The Little Girl

The Little Girl The little Street Girl by Dr. Jerry Simons
On the equator the sun comes up and goes down at the same time every 6a.m. and 6p.m. By the time I got dressed and had laced up my running shoes it was 5:20a.m. and the horizon was changing from dark blue to yellow. The air was thin and brisk as I walked outside and down the front steps of the Hotel. My small pack in which I carried water, a digital camera and sun glasses provided little warmth from Cusco’s chilly air at 12,500 feet elevation.
My running route started at the Don Carlos III Hotel, through the heart of the main plaza, then up a steep three-mile climb to the famous Inca ruin “Sacsayhuaman “. As I passed the cathedral “Del Sol” I noticed a small child huddled in a ball fast asleep against one of the large stones of the ancient Inca wall. She was only 8 or 9 years old and her hair and clothing where dirty and tattered. Quietly, I removed my camera from my pack, took her picture, and quietly continued my run up the cobbled stone streets, but the image of the little girl cycled through my mind as I ran. I recalled there was a distinct odor that came from this tiny little one; it was a familiar smell I had remembered from Africa in people close to death from starvation and dysentery. I resolved that on the way back down the hill I would stop and see if I could help.
My pace quickened as I returned to the spot where the little girl had been sleeping. As I approached my noisy size 14 EE running shoes awakened her. Struggling, she raised her shaggy head and looked at me with fright. I could see she was in the final stages of starvation, and death was not far away. She needed help quickly. Scanning in every direction, I looked for someone who could watch the little girl while I went for help. I could see no one and I had no money. Trying to calm her, I told her I would go to my hotel, call for help, and get some money. She didn’t understand a word, of course.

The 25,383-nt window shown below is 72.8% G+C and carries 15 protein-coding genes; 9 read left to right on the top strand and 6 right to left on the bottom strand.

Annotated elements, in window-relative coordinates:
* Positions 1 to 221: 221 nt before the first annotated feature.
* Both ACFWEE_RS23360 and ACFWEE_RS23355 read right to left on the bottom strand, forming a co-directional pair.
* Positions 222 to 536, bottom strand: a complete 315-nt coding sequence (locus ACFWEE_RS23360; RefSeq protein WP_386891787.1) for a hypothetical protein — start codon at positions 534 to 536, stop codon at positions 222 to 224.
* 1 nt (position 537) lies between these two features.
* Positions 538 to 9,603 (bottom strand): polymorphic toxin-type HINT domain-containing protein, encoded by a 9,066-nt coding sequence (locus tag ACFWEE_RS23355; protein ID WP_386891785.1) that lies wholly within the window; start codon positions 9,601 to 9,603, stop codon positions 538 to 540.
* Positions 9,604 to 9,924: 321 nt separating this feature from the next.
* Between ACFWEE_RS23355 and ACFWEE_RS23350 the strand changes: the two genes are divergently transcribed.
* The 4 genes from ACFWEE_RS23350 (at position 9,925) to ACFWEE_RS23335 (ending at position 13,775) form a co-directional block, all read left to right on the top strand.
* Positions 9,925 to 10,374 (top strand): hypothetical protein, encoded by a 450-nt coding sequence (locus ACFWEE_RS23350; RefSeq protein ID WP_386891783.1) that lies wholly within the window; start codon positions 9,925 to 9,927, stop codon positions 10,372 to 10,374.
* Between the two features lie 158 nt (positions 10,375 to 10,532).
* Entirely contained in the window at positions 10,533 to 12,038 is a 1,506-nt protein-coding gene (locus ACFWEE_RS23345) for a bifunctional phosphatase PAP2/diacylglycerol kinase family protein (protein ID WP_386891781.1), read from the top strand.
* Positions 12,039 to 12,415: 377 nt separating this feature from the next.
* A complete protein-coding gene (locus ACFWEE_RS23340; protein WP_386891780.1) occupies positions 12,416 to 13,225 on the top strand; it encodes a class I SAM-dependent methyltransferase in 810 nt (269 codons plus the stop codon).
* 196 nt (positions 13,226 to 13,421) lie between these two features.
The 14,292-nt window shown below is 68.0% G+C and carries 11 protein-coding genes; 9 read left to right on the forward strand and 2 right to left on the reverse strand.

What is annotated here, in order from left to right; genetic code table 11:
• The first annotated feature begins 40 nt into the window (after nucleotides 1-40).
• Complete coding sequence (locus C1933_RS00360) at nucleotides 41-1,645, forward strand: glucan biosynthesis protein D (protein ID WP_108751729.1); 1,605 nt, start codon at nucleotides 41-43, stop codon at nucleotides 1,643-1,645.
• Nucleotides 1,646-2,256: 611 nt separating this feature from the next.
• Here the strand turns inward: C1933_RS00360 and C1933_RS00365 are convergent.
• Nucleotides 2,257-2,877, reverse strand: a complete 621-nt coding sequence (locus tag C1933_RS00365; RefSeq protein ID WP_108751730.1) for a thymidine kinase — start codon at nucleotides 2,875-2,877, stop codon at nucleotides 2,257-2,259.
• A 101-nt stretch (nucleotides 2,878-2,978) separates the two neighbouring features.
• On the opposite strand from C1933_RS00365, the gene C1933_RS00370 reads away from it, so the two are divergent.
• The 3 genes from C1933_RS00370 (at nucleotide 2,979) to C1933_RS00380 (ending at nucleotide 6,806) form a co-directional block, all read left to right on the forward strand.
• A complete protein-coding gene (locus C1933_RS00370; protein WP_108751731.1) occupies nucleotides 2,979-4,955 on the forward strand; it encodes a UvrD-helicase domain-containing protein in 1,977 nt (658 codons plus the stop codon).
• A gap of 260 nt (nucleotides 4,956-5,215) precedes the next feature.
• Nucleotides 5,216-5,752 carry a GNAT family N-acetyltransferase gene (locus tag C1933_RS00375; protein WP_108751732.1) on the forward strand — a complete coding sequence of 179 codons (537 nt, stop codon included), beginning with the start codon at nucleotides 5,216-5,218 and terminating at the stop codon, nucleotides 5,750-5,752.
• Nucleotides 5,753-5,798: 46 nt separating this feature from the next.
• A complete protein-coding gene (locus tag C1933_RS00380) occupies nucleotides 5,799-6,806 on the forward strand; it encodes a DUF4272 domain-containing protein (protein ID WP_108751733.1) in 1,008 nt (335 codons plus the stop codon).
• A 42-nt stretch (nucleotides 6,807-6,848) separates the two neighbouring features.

From her style of dress I knew that she was from one of the Inca villages in the high country and spoke only Quechua, an ancient Inca language. Her expression was still filled with surprise and fear. Seeing a large man hovering over her and saying something in a strange language would frighten any little girl, but especially one so small and sick. Not knowing how to comfort her, I gave her my water bottle and hurried as fast as I could back to the hotel.
I beat on the door of my room since I hadn’t carried a key. When the door opened and I pushed pass my wife Ella and went straight to my money clip and then ran out as abruptly as I entered. The surprised look on Ella’s face was similar to the one look I had received from the little street girl.
I ran down the stairs taking two steps at a time, and raced through the lobby to the front desk. After a quick summary of the little girl’s need to the on-duty desk clerk, I asked if he would please call an ambulance. He asked what was the address and my mind went numb. I didn’t know any of the street names. I had run the route dozens of times, but I had never paid attention to the street names. I told the desk clerk I would find out. Off again I went, through the front door, out on to the street and up the hill to the little girl. My heart was pounded, my lungs burned, and I sucked hard for more of the thin air at the 12,000’ mountain altitude. Arriving at the spot where I left the little girl, my heart sank. She was gone.